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  1. Free, publicly-accessible full text available September 1, 2024
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  4. Issa, R. (Ed.)
    Automated checking of the compliance of building information modeling (BIM)-based building designs with relevant codes and regulations requires bridging the semantic gap between the Industry Foundation Classes (IFC) schema and the natural language. In most of the existing automated compliance checking (ACC) systems, the integration of the IFC schema and natural language is realized through hardcoding or predefined rules, ontologies, or dictionaries. These methods require intensive manual engineering effort and are often rigid and difficult to generalize. There is, thus, a need for an automated and meanwhile flexible and generalizable information integration method. To address this need, this paper leverages transformer-based language models to learn the semantic representations of concepts in the building information models (BIMs) and regulatory documents. An automated IFC-regulatory information integration approach based on these learned semantic representations is proposed. The preliminary experimental results show that the proposed approach achieved promising performance—an accuracy of 80%—on integrating IFC and regulatory concepts.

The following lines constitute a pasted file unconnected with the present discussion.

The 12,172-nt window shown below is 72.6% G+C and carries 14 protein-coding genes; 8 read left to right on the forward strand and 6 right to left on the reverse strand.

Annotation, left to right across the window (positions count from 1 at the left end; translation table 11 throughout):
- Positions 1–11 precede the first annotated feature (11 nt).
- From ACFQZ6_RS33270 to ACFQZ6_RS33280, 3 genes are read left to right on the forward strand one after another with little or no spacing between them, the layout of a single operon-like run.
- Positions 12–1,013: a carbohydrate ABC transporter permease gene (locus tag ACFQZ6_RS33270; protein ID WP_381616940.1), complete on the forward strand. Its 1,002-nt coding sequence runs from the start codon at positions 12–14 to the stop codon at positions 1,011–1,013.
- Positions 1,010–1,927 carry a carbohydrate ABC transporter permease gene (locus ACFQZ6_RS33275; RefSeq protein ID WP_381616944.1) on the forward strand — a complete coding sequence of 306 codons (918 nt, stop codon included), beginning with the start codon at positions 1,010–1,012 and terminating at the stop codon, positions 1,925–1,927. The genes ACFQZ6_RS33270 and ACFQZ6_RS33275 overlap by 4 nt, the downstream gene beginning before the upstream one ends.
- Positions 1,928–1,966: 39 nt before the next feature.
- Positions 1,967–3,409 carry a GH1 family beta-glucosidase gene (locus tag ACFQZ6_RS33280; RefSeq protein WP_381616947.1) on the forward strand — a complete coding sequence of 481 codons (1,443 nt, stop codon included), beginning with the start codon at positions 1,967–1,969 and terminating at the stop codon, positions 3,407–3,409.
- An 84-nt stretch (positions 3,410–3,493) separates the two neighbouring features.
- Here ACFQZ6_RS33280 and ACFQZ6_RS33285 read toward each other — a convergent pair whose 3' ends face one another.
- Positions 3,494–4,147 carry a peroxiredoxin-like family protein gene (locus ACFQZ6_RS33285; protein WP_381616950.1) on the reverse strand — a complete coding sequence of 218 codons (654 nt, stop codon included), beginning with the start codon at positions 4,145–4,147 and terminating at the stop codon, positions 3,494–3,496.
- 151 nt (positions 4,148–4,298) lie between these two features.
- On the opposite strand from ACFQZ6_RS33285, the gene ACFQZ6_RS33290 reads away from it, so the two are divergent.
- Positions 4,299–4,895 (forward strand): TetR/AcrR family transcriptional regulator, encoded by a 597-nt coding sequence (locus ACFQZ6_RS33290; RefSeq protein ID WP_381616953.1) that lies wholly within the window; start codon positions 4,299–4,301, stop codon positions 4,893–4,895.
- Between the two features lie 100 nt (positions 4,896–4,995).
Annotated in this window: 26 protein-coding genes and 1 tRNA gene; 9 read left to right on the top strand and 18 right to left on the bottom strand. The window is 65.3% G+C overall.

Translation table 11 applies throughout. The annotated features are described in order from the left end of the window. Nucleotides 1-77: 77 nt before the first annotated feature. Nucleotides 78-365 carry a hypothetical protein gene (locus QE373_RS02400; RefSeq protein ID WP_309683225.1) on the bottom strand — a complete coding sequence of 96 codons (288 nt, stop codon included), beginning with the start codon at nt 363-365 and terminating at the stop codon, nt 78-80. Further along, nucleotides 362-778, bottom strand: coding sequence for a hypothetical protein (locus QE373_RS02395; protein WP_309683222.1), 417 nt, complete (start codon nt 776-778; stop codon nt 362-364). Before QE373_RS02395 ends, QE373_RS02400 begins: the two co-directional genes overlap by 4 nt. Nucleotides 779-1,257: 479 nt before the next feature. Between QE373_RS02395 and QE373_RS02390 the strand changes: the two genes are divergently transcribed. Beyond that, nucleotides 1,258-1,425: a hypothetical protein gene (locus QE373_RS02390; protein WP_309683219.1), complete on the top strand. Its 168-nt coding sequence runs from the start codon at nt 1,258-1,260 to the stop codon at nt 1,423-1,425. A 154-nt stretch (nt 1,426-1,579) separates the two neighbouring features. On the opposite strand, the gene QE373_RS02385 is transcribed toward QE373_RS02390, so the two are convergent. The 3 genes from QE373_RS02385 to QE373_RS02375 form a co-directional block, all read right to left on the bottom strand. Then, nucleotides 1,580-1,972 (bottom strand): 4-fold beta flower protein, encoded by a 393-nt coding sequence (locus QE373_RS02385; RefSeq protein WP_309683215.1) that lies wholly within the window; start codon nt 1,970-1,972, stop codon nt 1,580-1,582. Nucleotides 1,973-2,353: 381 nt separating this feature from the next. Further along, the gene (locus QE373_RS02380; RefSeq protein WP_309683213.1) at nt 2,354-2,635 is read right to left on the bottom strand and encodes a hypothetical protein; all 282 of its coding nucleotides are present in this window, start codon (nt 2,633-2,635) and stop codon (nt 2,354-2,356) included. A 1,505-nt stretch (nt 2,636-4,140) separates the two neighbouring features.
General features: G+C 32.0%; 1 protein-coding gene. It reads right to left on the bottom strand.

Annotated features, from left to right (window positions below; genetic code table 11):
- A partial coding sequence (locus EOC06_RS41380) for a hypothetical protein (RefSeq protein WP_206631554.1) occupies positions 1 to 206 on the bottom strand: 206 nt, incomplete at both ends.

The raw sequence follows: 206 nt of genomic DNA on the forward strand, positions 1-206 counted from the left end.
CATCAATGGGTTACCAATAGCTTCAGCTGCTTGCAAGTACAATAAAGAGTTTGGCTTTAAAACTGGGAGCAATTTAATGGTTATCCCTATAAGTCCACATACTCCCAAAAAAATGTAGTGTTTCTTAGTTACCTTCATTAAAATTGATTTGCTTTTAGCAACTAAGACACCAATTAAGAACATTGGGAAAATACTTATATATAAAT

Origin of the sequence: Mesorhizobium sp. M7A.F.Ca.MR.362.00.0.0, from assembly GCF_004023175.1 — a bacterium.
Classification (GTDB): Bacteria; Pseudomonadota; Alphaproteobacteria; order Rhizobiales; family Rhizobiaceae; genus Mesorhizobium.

5. To facilitate a better understanding of building codes, the visualization of the embedded structures of the provisions and requirements of the codes is needed. Existing research efforts in building code compliance checking mostly do not purposefully represent building codes in formats that facilitate human understanding and interaction with the codes, such as XML and hypertext (text with links to other text). Visual programming commonly represents building codes more visually as flowcharts. However, flowcharts are static, and the generation of flowcharts is still manual. To address this lack of interactive visual representation of building code requirement structures, this paper proposes an automated building code structure extraction and visualization method for visualizing building code contents in a way that clearly shows the inter-connections between requirements and allows intuitive user interaction. In this method, to extract the chapter-section-subsection hierarchical structure and cross-reference structure, a new extraction method named Building Code Network Generator (BCNG) is proposed to automatically generate an interactive visualization using a directed network. The performance of the proposed BCNG was empirically tested on Chapters 5 and 10 of the International Building Code 2015, with a resulting precision, recall, and F1-score of 99.4%, 96.3%, and 97.8%, respectively. In addition, the extracted hierarchicalmore »and cross-reference structures were displayed using an open-source network visualization tool to facilitate human understanding and interactions with the building code requirements in automated compliance checking systems.« less